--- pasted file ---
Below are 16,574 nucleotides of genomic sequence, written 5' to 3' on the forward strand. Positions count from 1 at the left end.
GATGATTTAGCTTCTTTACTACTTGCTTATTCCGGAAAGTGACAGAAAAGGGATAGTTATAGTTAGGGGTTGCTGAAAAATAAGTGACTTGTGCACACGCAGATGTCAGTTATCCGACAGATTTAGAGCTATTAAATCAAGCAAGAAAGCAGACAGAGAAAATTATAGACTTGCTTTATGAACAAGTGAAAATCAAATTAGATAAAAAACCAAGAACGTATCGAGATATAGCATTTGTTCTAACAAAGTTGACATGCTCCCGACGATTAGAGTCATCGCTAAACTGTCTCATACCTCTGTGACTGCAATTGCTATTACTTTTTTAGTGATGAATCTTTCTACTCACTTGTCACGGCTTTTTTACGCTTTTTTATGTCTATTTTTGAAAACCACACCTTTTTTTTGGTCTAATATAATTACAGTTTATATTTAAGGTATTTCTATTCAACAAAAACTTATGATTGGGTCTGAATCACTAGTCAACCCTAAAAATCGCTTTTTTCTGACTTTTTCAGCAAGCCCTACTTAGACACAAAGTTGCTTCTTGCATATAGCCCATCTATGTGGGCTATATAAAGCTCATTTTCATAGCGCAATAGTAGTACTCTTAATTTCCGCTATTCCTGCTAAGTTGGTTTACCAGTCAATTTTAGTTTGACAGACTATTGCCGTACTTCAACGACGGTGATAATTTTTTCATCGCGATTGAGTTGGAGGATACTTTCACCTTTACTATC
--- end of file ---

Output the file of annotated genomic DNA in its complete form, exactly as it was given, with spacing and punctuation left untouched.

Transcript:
Below are 16,574 nucleotides of genomic sequence, written 5' to 3' on the forward strand. Positions count from 1 at the left end.
GATGATTTAGCTTCTTTACTACTTGCTTATTCCGGAAAGTGACAGAAAAGGGATAGTTATAGTTAGGGGTTGCTGAAAAATAAGTGACTTGTGCACACGCAGATGTCAGTTATCCGACAGATTTAGAGCTATTAAATCAAGCAAGAAAGCAGACAGAGAAAATTATAGACTTGCTTTATGAACAAGTGAAAATCAAATTAGATAAAAAACCAAGAACGTATCGAGATATAGCATTTGTTCTAACAAAGTTGACATGCTCCCGACGATTAGAGTCATCGCTAAACTGTCTCATACCTCTGTGACTGCAATTGCTATTACTTTTTTAGTGATGAATCTTTCTACTCACTTGTCACGGCTTTTTTACGCTTTTTTATGTCTATTTTTGAAAACCACACCTTTTTTTTGGTCTAATATAATTACAGTTTATATTTAAGGTATTTCTATTCAACAAAAACTTATGATTGGGTCTGAATCACTAGTCAACCCTAAAAATCGCTTTTTTCTGACTTTTTCAGCAAGCCCTACTTAGACACAAAGTTGCTTCTTGCATATAGCCCATCTATGTGGGCTATATAAAGCTCATTTTCATAGCGCAATAGTAGTACTCTTAATTTCCGCTATTCCTGCTAAGTTGGTTTACCAGTCAATTTTAGTTTGACAGACTATTGCCGTACTTCAACGACGGTGATAATTTTTTCATCGCGATTGAGTTGGAGGATACTTTCACCTTTACTATC